Skip to comments.Why We Listen (NSA & FISA)
Posted on 02/04/2006 8:06:50 PM PST by neverdem
IN the debate over whether the National Security Agency's eavesdropping violated the Foreign Intelligence Surveillance Act, we must not lose sight of the fact that the world we entered on 9/11 will require rewriting that statute and other laws. The tiresome pas de deux between rigid civil libertarians in denial of reality and an overaggressive executive branch seemingly heedless of the law, while comforting to partisans of both groups, is not in the national interest.
The N.S.A. is our most important intelligence agency. Typically, about 60 percent of the president's daily brief comes from its intercepts.
Consider that on Sept. 10, 2001, the N.S.A. intercepted two messages: "The match begins tomorrow" and "Tomorrow is zero hour." These were not picked up through surveillance of suspected individuals but from random monitoring of pay phones in areas of Afghanistan where Al Qaeda was active. Not surprisingly, these messages were not translated or disseminated until Sept. 12th.
Nor was the fact that we knew the identities of two of the terrorists sufficient to thwart the attack the next day. But had we at the time cross-referenced credit card accounts, frequent-flyer programs and a cellphone number shared by those two men, data mining might easily have picked up on the 17 other men linked to them and flying on the same day at the same time on four flights. Such intelligence collection would not have been based on probable...
Furthermore, not only are there presumably conspirators within the United States, but conversations between two foreign persons could be routed, via the Internet, through American switches to give the appearance of a domestic-to-international connection. It is difficult to imagine getting warrants now in such situations, because the standard of probable cause to conclude that the target is a terrorist cannot be met.
(Excerpt) Read more at nytimes.com ...
N Y Times?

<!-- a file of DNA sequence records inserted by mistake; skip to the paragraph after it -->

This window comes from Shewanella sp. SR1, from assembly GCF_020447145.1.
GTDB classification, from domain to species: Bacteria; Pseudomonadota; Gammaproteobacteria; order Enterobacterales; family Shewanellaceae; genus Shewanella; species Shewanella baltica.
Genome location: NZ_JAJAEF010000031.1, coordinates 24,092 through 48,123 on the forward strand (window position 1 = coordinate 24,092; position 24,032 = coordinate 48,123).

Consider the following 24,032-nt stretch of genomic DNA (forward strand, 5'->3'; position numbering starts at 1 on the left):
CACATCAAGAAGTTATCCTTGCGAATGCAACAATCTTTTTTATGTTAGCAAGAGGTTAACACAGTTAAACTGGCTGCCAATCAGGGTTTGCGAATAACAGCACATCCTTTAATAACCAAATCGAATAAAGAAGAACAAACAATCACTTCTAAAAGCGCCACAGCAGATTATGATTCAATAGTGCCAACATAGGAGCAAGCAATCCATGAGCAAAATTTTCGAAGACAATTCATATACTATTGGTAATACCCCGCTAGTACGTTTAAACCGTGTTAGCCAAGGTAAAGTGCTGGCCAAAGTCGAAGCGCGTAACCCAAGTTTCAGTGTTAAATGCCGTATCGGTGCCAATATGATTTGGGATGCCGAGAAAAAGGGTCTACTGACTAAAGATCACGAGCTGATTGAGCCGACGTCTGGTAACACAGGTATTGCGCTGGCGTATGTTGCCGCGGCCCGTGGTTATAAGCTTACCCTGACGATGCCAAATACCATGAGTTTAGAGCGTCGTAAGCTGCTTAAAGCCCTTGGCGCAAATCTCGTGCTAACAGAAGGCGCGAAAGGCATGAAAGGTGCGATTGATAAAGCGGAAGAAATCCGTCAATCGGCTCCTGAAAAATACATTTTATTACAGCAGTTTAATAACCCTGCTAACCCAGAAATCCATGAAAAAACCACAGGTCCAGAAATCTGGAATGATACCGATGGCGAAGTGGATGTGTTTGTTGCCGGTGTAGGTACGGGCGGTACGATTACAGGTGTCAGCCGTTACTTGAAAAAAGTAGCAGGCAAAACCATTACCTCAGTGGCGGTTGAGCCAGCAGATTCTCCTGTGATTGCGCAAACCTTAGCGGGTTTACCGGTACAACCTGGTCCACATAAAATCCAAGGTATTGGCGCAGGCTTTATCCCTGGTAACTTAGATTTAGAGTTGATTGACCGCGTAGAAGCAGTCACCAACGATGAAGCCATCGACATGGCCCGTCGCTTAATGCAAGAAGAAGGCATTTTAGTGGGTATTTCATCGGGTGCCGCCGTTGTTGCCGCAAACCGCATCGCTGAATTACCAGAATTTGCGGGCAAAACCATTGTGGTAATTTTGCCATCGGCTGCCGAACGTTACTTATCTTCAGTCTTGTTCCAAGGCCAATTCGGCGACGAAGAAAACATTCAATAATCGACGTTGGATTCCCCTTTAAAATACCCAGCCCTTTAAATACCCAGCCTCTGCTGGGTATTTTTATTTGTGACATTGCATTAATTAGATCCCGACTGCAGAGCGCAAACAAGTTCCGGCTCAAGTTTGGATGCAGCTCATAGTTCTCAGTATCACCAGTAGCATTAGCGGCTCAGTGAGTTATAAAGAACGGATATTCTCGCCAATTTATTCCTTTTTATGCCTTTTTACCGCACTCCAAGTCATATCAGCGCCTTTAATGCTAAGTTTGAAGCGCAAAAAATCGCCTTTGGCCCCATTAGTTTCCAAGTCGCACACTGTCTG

Perhaps they are telling the libs to stop barking up the wrong tree.
I'm sure you are right.
So I guess this will probably fade away.
This from the NYT? I don't think so. They are probably reprinting a post from FreeRepublic.
OpEd Contributors are guest columnists. Victor Davis Hanson and many others from the right have written in the NY Times' OpEd pages.
Even if the government wanted to spy on every American, there are WAY too many phone calls, emails, etc. for the NSA to possibly monitor them all.
And even if the government obtains evidence against Americans using illegal methods, under US law that evidence is inadmissable in a court of law. Any evidence gathered subsequently is likewise inadmissable ("fruit of the poisoned tree.")
So, from a legal standpoint, these alleged "illegal" wiretaps and comm intercepts can only be used to prevent terror attacks- not to put anyone in jail.
You sure won't hear this from the MSM!
Interestingly enough, under British law if evidence is obtained illegally it is still admissable. The jury is advised of how the evidence was obtained, but is allowed to judge the evidence on it's merits. I wonder how many IRA or UDF terrorists were jailed under this provision?
Statement obviously planted by a CIA flack to draw suspicion away from some concurrent conjuring;-)
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